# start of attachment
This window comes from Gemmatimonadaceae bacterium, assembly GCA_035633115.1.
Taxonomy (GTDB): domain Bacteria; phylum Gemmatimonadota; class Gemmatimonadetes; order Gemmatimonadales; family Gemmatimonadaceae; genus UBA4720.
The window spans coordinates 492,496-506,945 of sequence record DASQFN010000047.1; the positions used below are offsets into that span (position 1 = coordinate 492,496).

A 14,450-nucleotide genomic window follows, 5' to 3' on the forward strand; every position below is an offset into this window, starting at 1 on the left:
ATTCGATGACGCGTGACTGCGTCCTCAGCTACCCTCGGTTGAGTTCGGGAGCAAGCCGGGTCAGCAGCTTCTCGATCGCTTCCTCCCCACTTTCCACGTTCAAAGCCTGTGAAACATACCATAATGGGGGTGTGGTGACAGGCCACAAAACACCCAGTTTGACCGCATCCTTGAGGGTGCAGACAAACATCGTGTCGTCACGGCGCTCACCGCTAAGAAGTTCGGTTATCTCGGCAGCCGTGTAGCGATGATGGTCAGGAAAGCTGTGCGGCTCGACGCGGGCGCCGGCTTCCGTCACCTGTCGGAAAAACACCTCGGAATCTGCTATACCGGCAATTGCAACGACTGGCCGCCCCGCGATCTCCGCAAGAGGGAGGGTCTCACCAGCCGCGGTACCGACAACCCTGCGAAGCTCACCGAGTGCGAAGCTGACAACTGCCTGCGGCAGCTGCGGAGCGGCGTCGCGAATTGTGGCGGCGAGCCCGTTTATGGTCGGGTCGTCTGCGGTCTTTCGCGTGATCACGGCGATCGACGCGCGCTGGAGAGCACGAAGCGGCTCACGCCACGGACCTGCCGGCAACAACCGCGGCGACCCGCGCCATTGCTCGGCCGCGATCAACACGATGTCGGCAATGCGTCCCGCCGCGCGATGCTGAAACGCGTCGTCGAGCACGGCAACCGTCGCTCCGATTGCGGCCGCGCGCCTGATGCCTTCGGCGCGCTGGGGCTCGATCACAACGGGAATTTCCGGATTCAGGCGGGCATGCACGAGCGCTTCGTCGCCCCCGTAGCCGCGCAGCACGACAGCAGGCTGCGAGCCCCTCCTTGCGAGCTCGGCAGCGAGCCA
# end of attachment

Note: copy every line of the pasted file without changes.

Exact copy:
This window comes from Gemmatimonadaceae bacterium, assembly GCA_035633115.1.
Taxonomy (GTDB): domain Bacteria; phylum Gemmatimonadota; class Gemmatimonadetes; order Gemmatimonadales; family Gemmatimonadaceae; genus UBA4720.
The window spans coordinates 492,496-506,945 of sequence record DASQFN010000047.1; the positions used below are offsets into that span (position 1 = coordinate 492,496).

A 14,450-nucleotide genomic window follows, 5' to 3' on the forward strand; every position below is an offset into this window, starting at 1 on the left:
ATTCGATGACGCGTGACTGCGTCCTCAGCTACCCTCGGTTGAGTTCGGGAGCAAGCCGGGTCAGCAGCTTCTCGATCGCTTCCTCCCCACTTTCCACGTTCAAAGCCTGTGAAACATACCATAATGGGGGTGTGGTGACAGGCCACAAAACACCCAGTTTGACCGCATCCTTGAGGGTGCAGACAAACATCGTGTCGTCACGGCGCTCACCGCTAAGAAGTTCGGTTATCTCGGCAGCCGTGTAGCGATGATGGTCAGGAAAGCTGTGCGGCTCGACGCGGGCGCCGGCTTCCGTCACCTGTCGGAAAAACACCTCGGAATCTGCTATACCGGCAATTGCAACGACTGGCCGCCCCGCGATCTCCGCAAGAGGGAGGGTCTCACCAGCCGCGGTACCGACAACCCTGCGAAGCTCACCGAGTGCGAAGCTGACAACTGCCTGCGGCAGCTGCGGAGCGGCGTCGCGAATTGTGGCGGCGAGCCCGTTTATGGTCGGGTCGTCTGCGGTCTTTCGCGTGATCACGGCGATCGACGCGCGCTGGAGAGCACGAAGCGGCTCACGCCACGGACCTGCCGGCAACAACCGCGGCGACCCGCGCCATTGCTCGGCCGCGATCAACACGATGTCGGCAATGCGTCCCGCCGCGCGATGCTGAAACGCGTCGTCGAGCACGGCAACCGTCGCTCCGATTGCGGCCGCGCGCCTGATGCCTTCGGCGCGCTGGGGCTCGATCACAACGGGAATTTCCGGATTCAGGCGGGCATGCACGAGCGCTTCGTCGCCCCCGTAGCCGCGCAGCACGACAGCAGGCTGCGAGCCCCTCCTTGCGAGCTCGGCAGCGAGCCA